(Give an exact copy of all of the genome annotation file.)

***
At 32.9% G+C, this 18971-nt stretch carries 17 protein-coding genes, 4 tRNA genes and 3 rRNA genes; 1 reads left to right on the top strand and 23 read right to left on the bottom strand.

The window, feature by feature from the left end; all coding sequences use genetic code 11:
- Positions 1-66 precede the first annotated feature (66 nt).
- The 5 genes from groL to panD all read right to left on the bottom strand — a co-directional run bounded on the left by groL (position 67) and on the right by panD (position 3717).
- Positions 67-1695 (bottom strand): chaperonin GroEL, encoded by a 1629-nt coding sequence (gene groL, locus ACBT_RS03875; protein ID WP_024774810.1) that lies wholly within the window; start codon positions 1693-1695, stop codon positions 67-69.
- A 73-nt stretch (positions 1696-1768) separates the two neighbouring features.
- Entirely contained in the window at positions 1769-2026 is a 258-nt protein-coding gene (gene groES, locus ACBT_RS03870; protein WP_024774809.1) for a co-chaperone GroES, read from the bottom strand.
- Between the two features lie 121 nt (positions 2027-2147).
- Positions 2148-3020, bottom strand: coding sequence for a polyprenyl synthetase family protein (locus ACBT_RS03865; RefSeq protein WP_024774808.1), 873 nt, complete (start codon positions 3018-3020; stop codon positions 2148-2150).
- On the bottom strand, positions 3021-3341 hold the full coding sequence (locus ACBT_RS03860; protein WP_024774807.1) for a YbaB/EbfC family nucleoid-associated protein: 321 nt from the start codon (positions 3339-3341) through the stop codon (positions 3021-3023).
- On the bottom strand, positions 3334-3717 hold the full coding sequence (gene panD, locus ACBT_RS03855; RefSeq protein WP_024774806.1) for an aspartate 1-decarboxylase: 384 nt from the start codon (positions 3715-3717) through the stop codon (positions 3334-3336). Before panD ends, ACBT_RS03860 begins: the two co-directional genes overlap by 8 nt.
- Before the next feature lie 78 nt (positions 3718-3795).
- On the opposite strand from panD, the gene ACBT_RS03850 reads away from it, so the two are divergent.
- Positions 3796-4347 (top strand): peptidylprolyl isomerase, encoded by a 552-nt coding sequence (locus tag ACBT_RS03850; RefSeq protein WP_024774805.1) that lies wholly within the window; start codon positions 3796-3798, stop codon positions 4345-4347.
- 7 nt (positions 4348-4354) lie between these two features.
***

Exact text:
At 32.9% G+C, this 18971-nt stretch carries 17 protein-coding genes, 4 tRNA genes and 3 rRNA genes; 1 reads left to right on the top strand and 23 read right to left on the bottom strand.

The window, feature by feature from the left end; all coding sequences use genetic code 11:
- Positions 1-66 precede the first annotated feature (66 nt).
- The 5 genes from groL to panD all read right to left on the bottom strand — a co-directional run bounded on the left by groL (position 67) and on the right by panD (position 3717).
- Positions 67-1695 (bottom strand): chaperonin GroEL, encoded by a 1629-nt coding sequence (gene groL, locus ACBT_RS03875; protein ID WP_024774810.1) that lies wholly within the window; start codon positions 1693-1695, stop codon positions 67-69.
- A 73-nt stretch (positions 1696-1768) separates the two neighbouring features.
- Entirely contained in the window at positions 1769-2026 is a 258-nt protein-coding gene (gene groES, locus ACBT_RS03870; protein WP_024774809.1) for a co-chaperone GroES, read from the bottom strand.
- Between the two features lie 121 nt (positions 2027-2147).
- Positions 2148-3020, bottom strand: coding sequence for a polyprenyl synthetase family protein (locus ACBT_RS03865; RefSeq protein WP_024774808.1), 873 nt, complete (start codon positions 3018-3020; stop codon positions 2148-2150).
- On the bottom strand, positions 3021-3341 hold the full coding sequence (locus ACBT_RS03860; protein WP_024774807.1) for a YbaB/EbfC family nucleoid-associated protein: 321 nt from the start codon (positions 3339-3341) through the stop codon (positions 3021-3023).
- On the bottom strand, positions 3334-3717 hold the full coding sequence (gene panD, locus ACBT_RS03855; RefSeq protein WP_024774806.1) for an aspartate 1-decarboxylase: 384 nt from the start codon (positions 3715-3717) through the stop codon (positions 3334-3336). Before panD ends, ACBT_RS03860 begins: the two co-directional genes overlap by 8 nt.
- Before the next feature lie 78 nt (positions 3718-3795).
- On the opposite strand from panD, the gene ACBT_RS03850 reads away from it, so the two are divergent.
- Positions 3796-4347 (top strand): peptidylprolyl isomerase, encoded by a 552-nt coding sequence (locus tag ACBT_RS03850; RefSeq protein WP_024774805.1) that lies wholly within the window; start codon positions 3796-3798, stop codon positions 4345-4347.
- 7 nt (positions 4348-4354) lie between these two features.